A Maryland roofer sentenced to nine months in a Florida jail for violating the terms of his probation -- a probation incurred 23 years ago after he stole a pair of hubcaps -- was sent home yesterday, law enforcement officials said.

Patrick Clerkin, 41, of Brandywine, left a Pensacola jail after Escambia County Circuit Court Judge Jan Shackelford dismissed the case on a technicality.

"I'm going to meet him right now," said his wife, Bernadette, speaking by cell phone as she drove to Baltimore-Washington International Airport to fly to Florida.

A Pensacola police officer arrested Clerkin in 1981 when he was 19, and a judge sentenced him to three years' probation for stealing the hubcaps. A warrant was issued for Clerkin's arrest in 1984 after he failed to pay $363 in court costs and notify his probation officer that he had changed addresses.

Twenty years later, U.S. customs agents arrested Clerkin as he and his wife and their three children were completing a week-long Disney cruise in Port Canaveral, Fla. Clerkin said he was unaware of the warrant until the agents knocked on the family's cabin door.

More than two dozen of Clerkin's friends, relatives and clients wrote letters to the court, describing him as a trustworthy neighbor and businessman who had twice flown to Haiti to help build a church and a school.

In June, Shackelford sentenced Clerkin to nine months in jail, with a release date of Thanksgiving.

After The Washington Post published an article about the case last week, Clerkin's attorney, William Eddins, filed a motion to dismiss the charge, arguing that the 1984 warrant was served after Clerkin had completed his probation.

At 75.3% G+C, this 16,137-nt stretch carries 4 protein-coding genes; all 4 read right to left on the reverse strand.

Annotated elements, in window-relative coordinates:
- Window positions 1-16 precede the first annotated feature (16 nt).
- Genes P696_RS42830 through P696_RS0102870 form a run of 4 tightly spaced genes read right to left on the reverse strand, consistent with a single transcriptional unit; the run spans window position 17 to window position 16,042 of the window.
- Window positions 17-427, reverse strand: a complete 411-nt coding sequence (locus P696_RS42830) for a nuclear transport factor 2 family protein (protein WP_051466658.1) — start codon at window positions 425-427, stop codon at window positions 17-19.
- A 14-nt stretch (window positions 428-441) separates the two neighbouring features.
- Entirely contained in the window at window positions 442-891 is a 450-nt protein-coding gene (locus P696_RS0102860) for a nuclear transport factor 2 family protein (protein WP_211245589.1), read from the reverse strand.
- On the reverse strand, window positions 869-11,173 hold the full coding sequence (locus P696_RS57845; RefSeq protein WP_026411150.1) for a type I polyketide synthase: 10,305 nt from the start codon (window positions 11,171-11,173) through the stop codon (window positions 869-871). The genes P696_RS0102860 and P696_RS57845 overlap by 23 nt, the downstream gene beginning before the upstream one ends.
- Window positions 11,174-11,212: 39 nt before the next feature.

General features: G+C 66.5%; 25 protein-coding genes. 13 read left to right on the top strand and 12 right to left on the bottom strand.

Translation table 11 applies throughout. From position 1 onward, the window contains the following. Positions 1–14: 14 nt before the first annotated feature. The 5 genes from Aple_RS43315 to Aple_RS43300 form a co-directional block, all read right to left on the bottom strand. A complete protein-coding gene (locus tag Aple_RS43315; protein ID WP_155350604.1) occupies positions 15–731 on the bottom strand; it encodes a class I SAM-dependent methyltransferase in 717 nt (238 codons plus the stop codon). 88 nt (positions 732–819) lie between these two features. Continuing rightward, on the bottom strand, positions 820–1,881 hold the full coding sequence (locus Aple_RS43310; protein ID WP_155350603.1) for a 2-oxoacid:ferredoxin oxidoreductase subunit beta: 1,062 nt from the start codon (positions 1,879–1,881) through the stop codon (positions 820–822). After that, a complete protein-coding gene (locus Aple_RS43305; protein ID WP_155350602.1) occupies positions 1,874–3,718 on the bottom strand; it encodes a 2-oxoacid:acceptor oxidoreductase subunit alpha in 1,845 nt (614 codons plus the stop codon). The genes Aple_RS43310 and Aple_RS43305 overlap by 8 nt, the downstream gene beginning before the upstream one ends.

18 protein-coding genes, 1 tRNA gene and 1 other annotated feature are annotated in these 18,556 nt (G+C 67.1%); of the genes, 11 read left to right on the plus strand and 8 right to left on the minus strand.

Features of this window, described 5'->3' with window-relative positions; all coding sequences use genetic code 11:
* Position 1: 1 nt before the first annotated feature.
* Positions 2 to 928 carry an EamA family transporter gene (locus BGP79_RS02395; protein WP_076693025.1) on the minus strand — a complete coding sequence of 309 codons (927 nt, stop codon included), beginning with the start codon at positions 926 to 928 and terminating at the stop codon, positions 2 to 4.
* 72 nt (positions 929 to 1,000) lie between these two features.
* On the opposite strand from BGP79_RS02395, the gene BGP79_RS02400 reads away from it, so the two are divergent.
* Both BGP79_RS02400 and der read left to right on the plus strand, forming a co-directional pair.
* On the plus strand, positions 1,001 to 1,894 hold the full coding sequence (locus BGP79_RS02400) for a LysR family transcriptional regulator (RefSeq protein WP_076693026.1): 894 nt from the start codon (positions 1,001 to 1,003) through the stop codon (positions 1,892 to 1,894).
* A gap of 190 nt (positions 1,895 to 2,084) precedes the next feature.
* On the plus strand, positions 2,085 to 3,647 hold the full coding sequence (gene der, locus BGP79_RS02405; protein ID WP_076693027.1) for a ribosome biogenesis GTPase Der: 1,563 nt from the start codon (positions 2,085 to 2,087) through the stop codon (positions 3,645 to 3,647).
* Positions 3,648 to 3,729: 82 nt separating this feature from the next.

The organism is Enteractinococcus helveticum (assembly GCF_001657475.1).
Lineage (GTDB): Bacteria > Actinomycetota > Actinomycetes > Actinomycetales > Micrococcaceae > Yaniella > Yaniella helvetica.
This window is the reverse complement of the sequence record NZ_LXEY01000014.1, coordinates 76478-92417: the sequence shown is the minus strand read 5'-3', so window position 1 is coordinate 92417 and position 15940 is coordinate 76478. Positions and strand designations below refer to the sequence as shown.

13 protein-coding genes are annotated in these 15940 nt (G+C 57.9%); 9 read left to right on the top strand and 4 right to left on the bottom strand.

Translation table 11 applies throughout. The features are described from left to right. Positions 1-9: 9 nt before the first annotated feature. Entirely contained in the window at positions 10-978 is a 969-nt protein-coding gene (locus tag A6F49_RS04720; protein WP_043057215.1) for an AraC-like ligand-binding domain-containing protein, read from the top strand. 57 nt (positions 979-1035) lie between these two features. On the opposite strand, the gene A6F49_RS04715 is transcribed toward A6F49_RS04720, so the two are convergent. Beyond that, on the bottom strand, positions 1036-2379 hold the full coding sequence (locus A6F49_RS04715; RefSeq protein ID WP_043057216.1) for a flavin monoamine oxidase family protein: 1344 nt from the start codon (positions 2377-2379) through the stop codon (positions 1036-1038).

"The state could not show proof that it had been timely, so I dismissed the case and ordered that he be immediately released," Shackelford said.

The sentence originally imposed by Shackelford had been derided as "a travesty" by Dennis Williams, director of the jail where Clerkin was confined. A poll conducted last week by a Pensacola television station found that nearly 70 percent of viewers thought the punishment was too severe.

But Shackelford said yesterday that she remained comfortable with the sentence. The case, she said, was not about stealing hubcaps two decades ago but about "disappearing and basically being lucky for 20 years."

At the conclusion of yesterday's hearing, the judge said she reminded Clerkin that "he had absconded and that he was no different from any other absconder."

As soon as he was notified of the judge's order, Williams told his staff to prepare for Clerkin's release. "I told them to get him out of here," Williams said, "get him home where he belongs."